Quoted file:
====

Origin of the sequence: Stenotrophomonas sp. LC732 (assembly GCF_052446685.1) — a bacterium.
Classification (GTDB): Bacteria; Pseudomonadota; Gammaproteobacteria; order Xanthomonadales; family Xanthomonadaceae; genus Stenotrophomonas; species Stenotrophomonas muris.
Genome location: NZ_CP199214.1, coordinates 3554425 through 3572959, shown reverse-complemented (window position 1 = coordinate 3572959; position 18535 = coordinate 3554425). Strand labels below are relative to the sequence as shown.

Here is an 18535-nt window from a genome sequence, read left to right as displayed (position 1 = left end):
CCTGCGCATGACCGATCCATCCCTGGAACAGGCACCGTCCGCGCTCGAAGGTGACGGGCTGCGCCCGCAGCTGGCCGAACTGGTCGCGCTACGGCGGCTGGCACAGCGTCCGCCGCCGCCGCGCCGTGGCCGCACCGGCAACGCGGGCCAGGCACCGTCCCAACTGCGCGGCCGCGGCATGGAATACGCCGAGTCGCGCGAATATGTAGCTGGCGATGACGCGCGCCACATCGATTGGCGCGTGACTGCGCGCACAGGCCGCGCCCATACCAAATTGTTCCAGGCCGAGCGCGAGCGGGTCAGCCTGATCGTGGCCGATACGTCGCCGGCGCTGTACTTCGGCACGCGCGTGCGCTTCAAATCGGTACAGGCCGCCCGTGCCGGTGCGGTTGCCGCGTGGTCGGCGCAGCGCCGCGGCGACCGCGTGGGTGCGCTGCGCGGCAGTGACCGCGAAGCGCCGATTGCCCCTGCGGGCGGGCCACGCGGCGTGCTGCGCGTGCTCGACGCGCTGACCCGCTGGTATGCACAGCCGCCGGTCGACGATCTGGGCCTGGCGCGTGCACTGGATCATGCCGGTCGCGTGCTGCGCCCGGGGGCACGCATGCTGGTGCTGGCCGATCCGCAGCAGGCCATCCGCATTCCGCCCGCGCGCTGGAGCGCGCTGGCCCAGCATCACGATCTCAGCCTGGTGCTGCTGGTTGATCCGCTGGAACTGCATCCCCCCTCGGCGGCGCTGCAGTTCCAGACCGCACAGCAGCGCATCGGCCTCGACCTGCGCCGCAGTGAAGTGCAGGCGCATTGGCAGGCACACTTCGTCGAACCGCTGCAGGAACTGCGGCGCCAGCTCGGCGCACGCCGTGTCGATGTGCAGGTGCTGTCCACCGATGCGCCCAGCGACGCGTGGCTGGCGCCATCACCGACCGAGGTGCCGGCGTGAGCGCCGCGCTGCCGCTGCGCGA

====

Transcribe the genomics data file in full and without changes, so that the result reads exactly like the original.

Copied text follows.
Origin of the sequence: Stenotrophomonas sp. LC732 (assembly GCF_052446685.1) — a bacterium.
Classification (GTDB): Bacteria; Pseudomonadota; Gammaproteobacteria; order Xanthomonadales; family Xanthomonadaceae; genus Stenotrophomonas; species Stenotrophomonas muris.
Genome location: NZ_CP199214.1, coordinates 3554425 through 3572959, shown reverse-complemented (window position 1 = coordinate 3572959; position 18535 = coordinate 3554425). Strand labels below are relative to the sequence as shown.

Here is an 18535-nt window from a genome sequence, read left to right as displayed (position 1 = left end):
CCTGCGCATGACCGATCCATCCCTGGAACAGGCACCGTCCGCGCTCGAAGGTGACGGGCTGCGCCCGCAGCTGGCCGAACTGGTCGCGCTACGGCGGCTGGCACAGCGTCCGCCGCCGCCGCGCCGTGGCCGCACCGGCAACGCGGGCCAGGCACCGTCCCAACTGCGCGGCCGCGGCATGGAATACGCCGAGTCGCGCGAATATGTAGCTGGCGATGACGCGCGCCACATCGATTGGCGCGTGACTGCGCGCACAGGCCGCGCCCATACCAAATTGTTCCAGGCCGAGCGCGAGCGGGTCAGCCTGATCGTGGCCGATACGTCGCCGGCGCTGTACTTCGGCACGCGCGTGCGCTTCAAATCGGTACAGGCCGCCCGTGCCGGTGCGGTTGCCGCGTGGTCGGCGCAGCGCCGCGGCGACCGCGTGGGTGCGCTGCGCGGCAGTGACCGCGAAGCGCCGATTGCCCCTGCGGGCGGGCCACGCGGCGTGCTGCGCGTGCTCGACGCGCTGACCCGCTGGTATGCACAGCCGCCGGTCGACGATCTGGGCCTGGCGCGTGCACTGGATCATGCCGGTCGCGTGCTGCGCCCGGGGGCACGCATGCTGGTGCTGGCCGATCCGCAGCAGGCCATCCGCATTCCGCCCGCGCGCTGGAGCGCGCTGGCCCAGCATCACGATCTCAGCCTGGTGCTGCTGGTTGATCCGCTGGAACTGCATCCCCCCTCGGCGGCGCTGCAGTTCCAGACCGCACAGCAGCGCATCGGCCTCGACCTGCGCCGCAGTGAAGTGCAGGCGCATTGGCAGGCACACTTCGTCGAACCGCTGCAGGAACTGCGGCGCCAGCTCGGCGCACGCCGTGTCGATGTGCAGGTGCTGTCCACCGATGCGCCCAGCGACGCGTGGCTGGCGCCATCACCGACCGAGGTGCCGGCGTGAGCGCCGCGCTGCCGCTGCGCGA